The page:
My biggest advice is two-fold. First, follow the golden rule, even if it’s difficult. How did your parents treat your spouse or significant other when he/she entered the family (or how do you wish they did)? Second, do what’s comfortable for you.

I’m not saying you have to start calling your parent’s new spouse “mom” or “dad” or tell him/her you love him, but you should be warm, kind, and accepting to the extent you are comfortable with.

If your parent is happy and this person is going to be around for the long haul, there is no sense in fighting it. Not only will being kind and attempting to incorporate this newbie into the family system help you establish a strong relationship with this new family member, it will also strengthen your relationship with your parent.

Create and Adapt Rituals: Rituals reflect our family identity. As a result, families feel very protective of their rituals and any attempt to change one often is viewed as an attack on the family. However, it’s important to be flexible and learn to adapt existing rituals and create new rituals as well.

You cannot pretend that your previous family didn’t exist. In fact, it’s that experience that made you and your parents who you are today. So don’t feel shy talking about or even engaging in existing family rituals with the new spouse. However, it is important to include this person in the rituals so you don’t create and “insiders” versus “outsiders” divide. If your family wears matching pajamas on Christmas, then the newbie needs a set too.

Additionally, create new rituals with the new family member. Perhaps there is a ritual from his/her family that he/she wants to share with you, or maybe there is a new tradition you can create that is unique to your new blended family. Although this may seem strange at first, it will go a long way in establishing goodwill and a strong relational foundation.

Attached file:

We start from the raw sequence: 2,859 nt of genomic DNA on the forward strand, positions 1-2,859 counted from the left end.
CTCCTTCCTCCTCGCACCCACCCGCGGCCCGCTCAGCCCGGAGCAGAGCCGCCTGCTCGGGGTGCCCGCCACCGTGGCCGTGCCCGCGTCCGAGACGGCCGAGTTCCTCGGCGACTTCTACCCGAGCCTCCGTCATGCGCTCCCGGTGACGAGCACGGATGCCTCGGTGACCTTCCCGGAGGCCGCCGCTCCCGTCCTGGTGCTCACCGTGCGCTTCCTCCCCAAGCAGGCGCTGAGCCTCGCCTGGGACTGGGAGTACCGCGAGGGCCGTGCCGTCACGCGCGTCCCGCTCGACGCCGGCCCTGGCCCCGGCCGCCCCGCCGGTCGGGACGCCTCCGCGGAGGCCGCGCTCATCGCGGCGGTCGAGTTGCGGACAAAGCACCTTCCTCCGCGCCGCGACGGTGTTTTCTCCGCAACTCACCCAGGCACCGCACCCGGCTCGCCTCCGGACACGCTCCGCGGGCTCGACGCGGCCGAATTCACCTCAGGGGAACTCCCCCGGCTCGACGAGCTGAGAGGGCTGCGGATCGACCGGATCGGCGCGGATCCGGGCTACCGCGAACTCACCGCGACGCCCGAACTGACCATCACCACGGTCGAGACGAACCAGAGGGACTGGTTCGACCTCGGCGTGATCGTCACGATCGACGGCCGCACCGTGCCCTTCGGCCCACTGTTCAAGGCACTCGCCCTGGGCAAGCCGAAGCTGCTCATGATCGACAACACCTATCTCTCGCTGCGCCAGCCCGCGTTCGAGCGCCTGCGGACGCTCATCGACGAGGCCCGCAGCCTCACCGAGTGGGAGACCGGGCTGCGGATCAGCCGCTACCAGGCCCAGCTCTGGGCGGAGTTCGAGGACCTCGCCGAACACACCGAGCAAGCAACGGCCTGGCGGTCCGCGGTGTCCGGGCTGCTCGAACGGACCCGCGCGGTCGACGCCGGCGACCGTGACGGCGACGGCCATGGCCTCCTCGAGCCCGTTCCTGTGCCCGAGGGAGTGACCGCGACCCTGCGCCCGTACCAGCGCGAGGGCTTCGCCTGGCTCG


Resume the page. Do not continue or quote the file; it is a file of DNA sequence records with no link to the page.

Again, these behaviors will also strengthen your relationship with your parents. Even if they don’t explicitly acknowledge your attempts at integrating their new honey bunny, don’t think it goes unnoticed or unrecognized.

Be Flexible: Finally, it’s important to be flexible both structurally and cognitively. In other words, you have to be flexible with how you celebrate the holidays and how you think about these changes.

If your parent’s new spouse has children or a family, chances are they’ll want to spend time with them too. As a result, your celebrations will have to be modified (as well as theirs). Although it’s very easy to be hurt and upset over these changes, try to go with the flow. I’m not saying be a doormat and be pushed aside come holiday time, but it is important to show that you are willing to make adjustments.

Maybe you alternate dates or years for celebrations. For instance, you get Christmas Day this year, but next year your parent spends that day with his/her spouse’s family. Or, if you’re lucky, maybe you get the whole gang together! Whatever you decide, just know that although it’s hard, the payoff will be worth it and this will soon become the new norm.

Also, it’s important to change how you think about your new family form. It’s completely normal to grieve your former family and to feel hurt and resentful about the changes that are occurring. However, it’s important to eventually let go of those negative feelings and thoughts, not only for your own personal wellbeing, but for the wellbeing of your family.

If you only think of your new family negatively and complain about it, then you’re never going to be happy with your new family form. However, if you start to view this change as an opportunity then you may have a more positive outlook on things. Perhaps you can learn something from your new family member, or maybe this change will make you focus on your relationship with parent(s) in ways you never have before, resulting in a closer parent-child bond.